Cave art that includes depictions of animals such as donkeys and mules in the South Sinai likely dates back 12,000 years, Egyptian authorities report.
The cave art was stumbled upon by accident about 30km north of St Catherine’s City.
Dr Mustafa Waziri, Secretary-General of Eqypt’s High Council of Antiquities, says the small sandstone cave is in an area of difficult terrain known as the zweig.
Dr. Ayman Ashmawy, head of the Egyptian antiquities section of the ministry, says the cave contains many colorful engravings, some on the roof of the cave and others on the cave floor.
There was also evidence of large quantities of animal waste, indicating its use as a Bedouin and livestock shelter to protect against rain, storms and cold in later times.
Dr Hisham Hussein, director-general of the North Sinai and head of the archaeological mission, says the images depict many different views dating from different ages.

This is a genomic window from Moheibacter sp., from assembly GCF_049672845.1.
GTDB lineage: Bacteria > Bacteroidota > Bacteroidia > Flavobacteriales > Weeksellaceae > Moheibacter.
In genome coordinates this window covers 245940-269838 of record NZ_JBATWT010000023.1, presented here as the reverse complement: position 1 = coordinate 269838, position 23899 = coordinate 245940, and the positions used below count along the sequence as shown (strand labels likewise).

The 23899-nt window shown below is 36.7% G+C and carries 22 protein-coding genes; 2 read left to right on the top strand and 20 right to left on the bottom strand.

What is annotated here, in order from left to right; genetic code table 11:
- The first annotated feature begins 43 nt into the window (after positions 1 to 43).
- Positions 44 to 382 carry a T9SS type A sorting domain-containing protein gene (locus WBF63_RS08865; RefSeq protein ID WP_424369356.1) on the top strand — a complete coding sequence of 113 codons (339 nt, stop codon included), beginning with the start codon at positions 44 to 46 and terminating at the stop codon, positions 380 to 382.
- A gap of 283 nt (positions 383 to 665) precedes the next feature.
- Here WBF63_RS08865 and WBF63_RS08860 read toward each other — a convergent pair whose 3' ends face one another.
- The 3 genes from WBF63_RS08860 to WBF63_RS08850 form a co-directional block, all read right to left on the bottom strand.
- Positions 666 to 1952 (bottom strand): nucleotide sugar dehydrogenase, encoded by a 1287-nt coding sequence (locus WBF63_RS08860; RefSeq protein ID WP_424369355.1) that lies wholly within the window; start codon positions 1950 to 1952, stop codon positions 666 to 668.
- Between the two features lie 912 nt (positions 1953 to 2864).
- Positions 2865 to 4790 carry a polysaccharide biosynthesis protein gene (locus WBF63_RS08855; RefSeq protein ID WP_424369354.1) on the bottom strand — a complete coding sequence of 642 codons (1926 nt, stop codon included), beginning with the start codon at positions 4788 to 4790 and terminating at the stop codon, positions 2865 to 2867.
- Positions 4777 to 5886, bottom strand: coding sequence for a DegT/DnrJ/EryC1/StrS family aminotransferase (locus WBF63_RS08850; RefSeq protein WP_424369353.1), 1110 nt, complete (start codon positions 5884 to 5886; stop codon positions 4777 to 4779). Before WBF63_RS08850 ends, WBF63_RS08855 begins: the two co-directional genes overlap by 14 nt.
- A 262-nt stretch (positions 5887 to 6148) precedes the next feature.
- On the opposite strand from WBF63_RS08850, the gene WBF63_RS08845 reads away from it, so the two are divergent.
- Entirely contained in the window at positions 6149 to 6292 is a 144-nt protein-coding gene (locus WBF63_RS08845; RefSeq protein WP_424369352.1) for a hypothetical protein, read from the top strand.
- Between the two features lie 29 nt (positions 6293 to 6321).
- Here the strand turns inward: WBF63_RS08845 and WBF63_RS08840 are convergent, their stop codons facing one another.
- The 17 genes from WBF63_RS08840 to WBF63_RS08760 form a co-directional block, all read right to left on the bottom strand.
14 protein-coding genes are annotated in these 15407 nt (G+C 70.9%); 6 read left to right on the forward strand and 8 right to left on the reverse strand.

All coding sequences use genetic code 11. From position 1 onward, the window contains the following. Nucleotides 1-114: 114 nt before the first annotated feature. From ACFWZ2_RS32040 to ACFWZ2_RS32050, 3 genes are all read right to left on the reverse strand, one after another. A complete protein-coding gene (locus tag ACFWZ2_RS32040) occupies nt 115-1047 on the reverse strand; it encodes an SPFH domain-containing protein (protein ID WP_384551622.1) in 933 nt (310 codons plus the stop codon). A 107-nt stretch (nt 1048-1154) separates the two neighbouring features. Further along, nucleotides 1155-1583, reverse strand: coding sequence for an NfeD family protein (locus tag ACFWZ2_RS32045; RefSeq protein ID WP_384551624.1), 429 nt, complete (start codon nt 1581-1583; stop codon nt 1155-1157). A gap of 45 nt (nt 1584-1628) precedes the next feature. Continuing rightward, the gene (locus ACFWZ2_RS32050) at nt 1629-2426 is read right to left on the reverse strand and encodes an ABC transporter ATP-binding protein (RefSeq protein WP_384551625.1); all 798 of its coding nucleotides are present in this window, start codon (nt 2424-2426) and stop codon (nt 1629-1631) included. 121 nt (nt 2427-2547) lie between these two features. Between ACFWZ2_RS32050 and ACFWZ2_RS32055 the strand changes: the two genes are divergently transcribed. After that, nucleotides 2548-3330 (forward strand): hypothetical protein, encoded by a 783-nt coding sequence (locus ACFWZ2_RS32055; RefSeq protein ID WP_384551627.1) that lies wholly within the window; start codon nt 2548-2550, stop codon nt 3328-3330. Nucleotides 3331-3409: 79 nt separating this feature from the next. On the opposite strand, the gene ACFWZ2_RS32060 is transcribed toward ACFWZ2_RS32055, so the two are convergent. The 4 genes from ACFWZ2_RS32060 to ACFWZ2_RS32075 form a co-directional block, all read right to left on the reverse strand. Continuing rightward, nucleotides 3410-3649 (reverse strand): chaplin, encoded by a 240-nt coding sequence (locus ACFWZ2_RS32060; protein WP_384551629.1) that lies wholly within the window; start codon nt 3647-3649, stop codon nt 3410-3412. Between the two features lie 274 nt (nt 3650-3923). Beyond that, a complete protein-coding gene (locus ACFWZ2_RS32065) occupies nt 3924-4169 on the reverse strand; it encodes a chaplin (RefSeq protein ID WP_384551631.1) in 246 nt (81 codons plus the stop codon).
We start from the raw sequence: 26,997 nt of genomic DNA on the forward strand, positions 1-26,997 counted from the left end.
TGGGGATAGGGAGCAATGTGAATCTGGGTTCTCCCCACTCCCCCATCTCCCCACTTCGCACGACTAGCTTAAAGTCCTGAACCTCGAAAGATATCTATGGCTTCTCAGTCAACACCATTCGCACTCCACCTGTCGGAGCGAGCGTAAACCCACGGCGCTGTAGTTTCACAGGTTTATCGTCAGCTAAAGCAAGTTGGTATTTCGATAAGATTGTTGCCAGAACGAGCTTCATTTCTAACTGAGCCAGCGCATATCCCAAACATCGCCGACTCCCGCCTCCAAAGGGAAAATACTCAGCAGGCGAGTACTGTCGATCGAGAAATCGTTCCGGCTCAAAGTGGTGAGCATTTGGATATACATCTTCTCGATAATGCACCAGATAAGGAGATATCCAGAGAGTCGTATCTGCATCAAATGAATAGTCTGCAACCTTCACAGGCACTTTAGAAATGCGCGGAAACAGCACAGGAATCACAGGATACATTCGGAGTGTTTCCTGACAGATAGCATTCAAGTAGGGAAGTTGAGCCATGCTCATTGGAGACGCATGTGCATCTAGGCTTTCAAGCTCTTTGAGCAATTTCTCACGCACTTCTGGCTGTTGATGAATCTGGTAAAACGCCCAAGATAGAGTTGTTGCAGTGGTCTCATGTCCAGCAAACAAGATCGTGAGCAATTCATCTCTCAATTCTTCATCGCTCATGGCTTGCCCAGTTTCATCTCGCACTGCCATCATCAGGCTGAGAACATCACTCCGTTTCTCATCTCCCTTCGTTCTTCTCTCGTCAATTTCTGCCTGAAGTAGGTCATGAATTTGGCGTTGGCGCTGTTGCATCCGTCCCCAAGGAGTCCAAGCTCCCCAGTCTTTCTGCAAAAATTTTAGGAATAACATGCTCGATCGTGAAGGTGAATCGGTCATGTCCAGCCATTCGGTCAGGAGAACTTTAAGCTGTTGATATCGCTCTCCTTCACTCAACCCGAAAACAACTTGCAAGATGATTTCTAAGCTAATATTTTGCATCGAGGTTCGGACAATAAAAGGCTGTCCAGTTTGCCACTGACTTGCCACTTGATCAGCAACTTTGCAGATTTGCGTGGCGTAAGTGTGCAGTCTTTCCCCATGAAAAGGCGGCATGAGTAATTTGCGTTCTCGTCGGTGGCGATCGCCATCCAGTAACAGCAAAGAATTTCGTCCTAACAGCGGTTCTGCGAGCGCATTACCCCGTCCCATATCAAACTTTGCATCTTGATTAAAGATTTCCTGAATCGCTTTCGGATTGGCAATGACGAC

The first grouping of art, on the cave roof, is considered the oldest. It dated between 5500 and 10,000 BCE. The works are characterized by a dark red balloon with depictions of animals that appear to be donkeys or mules. The medium used was red pigment.
Five animals of the same era were also visible on the roof at the entrance to the shelter, and there is also a set of human hands painted on the ceiling and another set on a rock in the center of the cave.
Another grouping of art is characterized by images of women and animals, and likely dates from 5000 to 4000 BCE.
Dr Hussein says work is still being carried out at the site, along with ongoing investigative work in the South Sinai, which began a year ago.